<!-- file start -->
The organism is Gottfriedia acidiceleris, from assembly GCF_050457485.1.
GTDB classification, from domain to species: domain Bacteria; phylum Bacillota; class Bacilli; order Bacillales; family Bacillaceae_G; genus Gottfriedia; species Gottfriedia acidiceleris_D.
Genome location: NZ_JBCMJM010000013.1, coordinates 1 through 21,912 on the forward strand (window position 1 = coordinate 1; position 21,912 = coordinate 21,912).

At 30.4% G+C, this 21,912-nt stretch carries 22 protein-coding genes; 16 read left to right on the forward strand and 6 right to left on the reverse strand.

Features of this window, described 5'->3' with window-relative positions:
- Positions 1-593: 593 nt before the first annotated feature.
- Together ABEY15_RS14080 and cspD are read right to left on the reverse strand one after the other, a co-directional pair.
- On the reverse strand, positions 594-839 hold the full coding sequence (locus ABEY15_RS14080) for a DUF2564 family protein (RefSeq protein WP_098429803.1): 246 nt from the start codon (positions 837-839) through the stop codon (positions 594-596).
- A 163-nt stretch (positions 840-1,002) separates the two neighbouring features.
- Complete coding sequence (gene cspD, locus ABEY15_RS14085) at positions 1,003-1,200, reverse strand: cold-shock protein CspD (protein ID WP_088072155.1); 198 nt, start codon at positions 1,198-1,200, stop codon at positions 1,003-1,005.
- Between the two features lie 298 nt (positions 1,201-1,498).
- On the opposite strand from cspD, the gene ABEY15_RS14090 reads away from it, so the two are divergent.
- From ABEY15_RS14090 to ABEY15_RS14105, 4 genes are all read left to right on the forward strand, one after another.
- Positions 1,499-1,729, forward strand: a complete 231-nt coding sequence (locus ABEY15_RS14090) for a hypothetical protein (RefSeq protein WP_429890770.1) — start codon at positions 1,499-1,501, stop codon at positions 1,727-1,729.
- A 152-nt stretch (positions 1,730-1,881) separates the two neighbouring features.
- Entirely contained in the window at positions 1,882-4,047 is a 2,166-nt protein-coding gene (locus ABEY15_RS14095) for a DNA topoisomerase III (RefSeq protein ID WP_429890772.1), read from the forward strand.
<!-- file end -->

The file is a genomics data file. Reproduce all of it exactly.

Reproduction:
The organism is Gottfriedia acidiceleris, from assembly GCF_050457485.1.
GTDB classification, from domain to species: domain Bacteria; phylum Bacillota; class Bacilli; order Bacillales; family Bacillaceae_G; genus Gottfriedia; species Gottfriedia acidiceleris_D.
Genome location: NZ_JBCMJM010000013.1, coordinates 1 through 21,912 on the forward strand (window position 1 = coordinate 1; position 21,912 = coordinate 21,912).

At 30.4% G+C, this 21,912-nt stretch carries 22 protein-coding genes; 16 read left to right on the forward strand and 6 right to left on the reverse strand.

Features of this window, described 5'->3' with window-relative positions:
- Positions 1-593: 593 nt before the first annotated feature.
- Together ABEY15_RS14080 and cspD are read right to left on the reverse strand one after the other, a co-directional pair.
- On the reverse strand, positions 594-839 hold the full coding sequence (locus ABEY15_RS14080) for a DUF2564 family protein (RefSeq protein WP_098429803.1): 246 nt from the start codon (positions 837-839) through the stop codon (positions 594-596).
- A 163-nt stretch (positions 840-1,002) separates the two neighbouring features.
- Complete coding sequence (gene cspD, locus ABEY15_RS14085) at positions 1,003-1,200, reverse strand: cold-shock protein CspD (protein ID WP_088072155.1); 198 nt, start codon at positions 1,198-1,200, stop codon at positions 1,003-1,005.
- Between the two features lie 298 nt (positions 1,201-1,498).
- On the opposite strand from cspD, the gene ABEY15_RS14090 reads away from it, so the two are divergent.
- From ABEY15_RS14090 to ABEY15_RS14105, 4 genes are all read left to right on the forward strand, one after another.
- Positions 1,499-1,729, forward strand: a complete 231-nt coding sequence (locus ABEY15_RS14090) for a hypothetical protein (RefSeq protein WP_429890770.1) — start codon at positions 1,499-1,501, stop codon at positions 1,727-1,729.
- A 152-nt stretch (positions 1,730-1,881) separates the two neighbouring features.
- Entirely contained in the window at positions 1,882-4,047 is a 2,166-nt protein-coding gene (locus ABEY15_RS14095) for a DNA topoisomerase III (RefSeq protein ID WP_429890772.1), read from the forward strand.